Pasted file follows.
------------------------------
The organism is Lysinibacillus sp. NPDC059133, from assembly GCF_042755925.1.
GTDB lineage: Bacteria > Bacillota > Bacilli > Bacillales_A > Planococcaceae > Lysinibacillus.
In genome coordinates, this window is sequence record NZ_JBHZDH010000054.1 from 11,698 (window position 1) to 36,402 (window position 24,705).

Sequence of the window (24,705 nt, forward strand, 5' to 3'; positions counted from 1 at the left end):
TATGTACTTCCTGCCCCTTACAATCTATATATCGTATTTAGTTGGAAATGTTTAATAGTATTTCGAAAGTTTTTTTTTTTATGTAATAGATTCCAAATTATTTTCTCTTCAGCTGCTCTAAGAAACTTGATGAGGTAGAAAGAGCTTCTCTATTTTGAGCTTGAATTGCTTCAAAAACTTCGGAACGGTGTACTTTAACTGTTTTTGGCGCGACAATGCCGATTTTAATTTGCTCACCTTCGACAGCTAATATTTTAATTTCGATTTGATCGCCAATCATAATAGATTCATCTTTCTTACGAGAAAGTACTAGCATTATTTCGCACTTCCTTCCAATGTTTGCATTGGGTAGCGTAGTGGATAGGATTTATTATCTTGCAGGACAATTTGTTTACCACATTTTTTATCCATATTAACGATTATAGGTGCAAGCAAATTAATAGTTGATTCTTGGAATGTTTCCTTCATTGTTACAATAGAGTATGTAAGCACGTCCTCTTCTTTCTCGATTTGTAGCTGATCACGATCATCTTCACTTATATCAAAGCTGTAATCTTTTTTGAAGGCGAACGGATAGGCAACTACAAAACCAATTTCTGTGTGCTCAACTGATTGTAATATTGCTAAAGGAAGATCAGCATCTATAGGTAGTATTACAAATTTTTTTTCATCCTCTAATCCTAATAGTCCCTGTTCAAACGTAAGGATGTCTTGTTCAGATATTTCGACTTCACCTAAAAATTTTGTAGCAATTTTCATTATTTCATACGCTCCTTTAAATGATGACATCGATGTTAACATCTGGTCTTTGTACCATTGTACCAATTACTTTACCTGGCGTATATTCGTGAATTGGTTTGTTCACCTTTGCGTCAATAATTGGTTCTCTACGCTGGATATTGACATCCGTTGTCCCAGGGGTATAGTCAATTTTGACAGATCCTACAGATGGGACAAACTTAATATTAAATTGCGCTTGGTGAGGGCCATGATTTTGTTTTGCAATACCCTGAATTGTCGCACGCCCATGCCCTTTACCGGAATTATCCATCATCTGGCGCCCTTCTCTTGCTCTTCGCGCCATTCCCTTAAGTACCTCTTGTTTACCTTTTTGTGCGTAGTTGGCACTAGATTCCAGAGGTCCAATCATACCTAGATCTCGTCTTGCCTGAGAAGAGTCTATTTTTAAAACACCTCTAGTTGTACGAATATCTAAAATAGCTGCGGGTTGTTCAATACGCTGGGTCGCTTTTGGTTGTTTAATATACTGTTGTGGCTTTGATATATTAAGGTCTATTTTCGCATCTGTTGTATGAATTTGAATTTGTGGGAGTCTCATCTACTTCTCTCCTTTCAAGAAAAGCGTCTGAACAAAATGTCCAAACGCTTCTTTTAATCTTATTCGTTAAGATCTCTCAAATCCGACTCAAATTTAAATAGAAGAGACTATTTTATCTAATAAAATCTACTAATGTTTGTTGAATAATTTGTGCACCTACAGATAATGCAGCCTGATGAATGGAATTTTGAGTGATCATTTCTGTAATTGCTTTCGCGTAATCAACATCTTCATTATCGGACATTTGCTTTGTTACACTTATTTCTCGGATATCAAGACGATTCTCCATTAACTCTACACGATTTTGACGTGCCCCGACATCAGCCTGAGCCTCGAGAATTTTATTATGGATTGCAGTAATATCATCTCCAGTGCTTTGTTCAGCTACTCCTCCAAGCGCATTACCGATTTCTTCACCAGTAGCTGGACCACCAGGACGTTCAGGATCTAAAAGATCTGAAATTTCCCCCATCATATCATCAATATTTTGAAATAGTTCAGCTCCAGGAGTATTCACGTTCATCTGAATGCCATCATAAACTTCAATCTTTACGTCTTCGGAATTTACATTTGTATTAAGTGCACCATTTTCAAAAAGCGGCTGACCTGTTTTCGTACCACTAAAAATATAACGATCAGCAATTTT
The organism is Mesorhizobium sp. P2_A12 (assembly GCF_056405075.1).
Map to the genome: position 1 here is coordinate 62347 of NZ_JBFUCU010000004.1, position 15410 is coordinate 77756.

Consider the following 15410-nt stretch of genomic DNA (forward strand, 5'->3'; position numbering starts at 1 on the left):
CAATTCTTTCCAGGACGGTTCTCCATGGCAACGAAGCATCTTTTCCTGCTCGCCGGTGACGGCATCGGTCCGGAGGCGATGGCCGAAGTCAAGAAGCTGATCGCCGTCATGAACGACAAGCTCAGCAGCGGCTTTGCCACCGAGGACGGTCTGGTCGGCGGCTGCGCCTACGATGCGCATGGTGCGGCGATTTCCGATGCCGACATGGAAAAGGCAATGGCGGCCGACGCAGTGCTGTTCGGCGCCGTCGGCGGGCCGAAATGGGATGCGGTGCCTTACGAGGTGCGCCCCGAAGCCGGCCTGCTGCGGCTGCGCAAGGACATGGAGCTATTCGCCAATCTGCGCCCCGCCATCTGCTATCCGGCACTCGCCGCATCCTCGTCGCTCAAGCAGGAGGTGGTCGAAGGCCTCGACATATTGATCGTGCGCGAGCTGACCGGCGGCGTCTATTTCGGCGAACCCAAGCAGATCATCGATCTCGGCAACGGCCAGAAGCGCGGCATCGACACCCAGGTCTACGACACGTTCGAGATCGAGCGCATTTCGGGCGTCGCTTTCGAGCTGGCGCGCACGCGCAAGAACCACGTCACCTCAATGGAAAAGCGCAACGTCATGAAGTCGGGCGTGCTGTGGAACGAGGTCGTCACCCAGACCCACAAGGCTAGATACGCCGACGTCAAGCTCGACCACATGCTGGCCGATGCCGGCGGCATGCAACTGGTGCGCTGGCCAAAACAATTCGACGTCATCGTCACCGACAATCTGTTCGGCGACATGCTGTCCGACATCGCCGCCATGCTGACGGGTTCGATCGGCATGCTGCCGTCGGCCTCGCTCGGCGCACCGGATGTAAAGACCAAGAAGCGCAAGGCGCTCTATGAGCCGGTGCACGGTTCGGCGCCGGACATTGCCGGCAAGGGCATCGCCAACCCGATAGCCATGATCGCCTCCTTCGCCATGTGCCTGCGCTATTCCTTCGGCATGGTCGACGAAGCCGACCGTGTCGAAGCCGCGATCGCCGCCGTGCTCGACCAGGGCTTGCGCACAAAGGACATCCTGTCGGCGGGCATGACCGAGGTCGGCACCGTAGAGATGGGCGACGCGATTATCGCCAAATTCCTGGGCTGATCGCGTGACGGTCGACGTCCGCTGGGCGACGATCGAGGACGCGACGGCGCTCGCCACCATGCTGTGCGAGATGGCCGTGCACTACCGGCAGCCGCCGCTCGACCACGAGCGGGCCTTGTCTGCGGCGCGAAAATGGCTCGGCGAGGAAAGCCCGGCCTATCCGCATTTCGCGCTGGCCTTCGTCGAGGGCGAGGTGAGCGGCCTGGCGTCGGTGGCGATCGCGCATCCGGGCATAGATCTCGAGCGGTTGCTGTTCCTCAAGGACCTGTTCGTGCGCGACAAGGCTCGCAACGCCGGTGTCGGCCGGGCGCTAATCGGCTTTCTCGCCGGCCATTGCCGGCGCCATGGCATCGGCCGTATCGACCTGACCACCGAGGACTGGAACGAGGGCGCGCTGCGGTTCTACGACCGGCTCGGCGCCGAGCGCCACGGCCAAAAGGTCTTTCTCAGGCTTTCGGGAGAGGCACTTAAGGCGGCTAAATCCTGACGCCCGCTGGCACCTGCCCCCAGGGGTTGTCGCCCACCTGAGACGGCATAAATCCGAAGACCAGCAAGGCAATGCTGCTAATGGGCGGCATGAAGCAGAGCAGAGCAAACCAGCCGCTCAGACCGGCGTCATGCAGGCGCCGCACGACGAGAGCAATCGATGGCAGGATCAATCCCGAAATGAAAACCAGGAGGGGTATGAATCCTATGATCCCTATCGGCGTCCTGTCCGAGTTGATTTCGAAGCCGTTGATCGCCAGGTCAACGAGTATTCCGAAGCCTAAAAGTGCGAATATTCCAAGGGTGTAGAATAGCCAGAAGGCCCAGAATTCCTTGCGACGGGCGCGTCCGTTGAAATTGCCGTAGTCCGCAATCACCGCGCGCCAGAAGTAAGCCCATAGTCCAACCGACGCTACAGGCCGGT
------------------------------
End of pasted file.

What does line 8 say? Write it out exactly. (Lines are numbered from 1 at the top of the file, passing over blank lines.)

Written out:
Consider the following 15410-nt stretch of genomic DNA (forward strand, 5'->3'; position numbering starts at 1 on the left):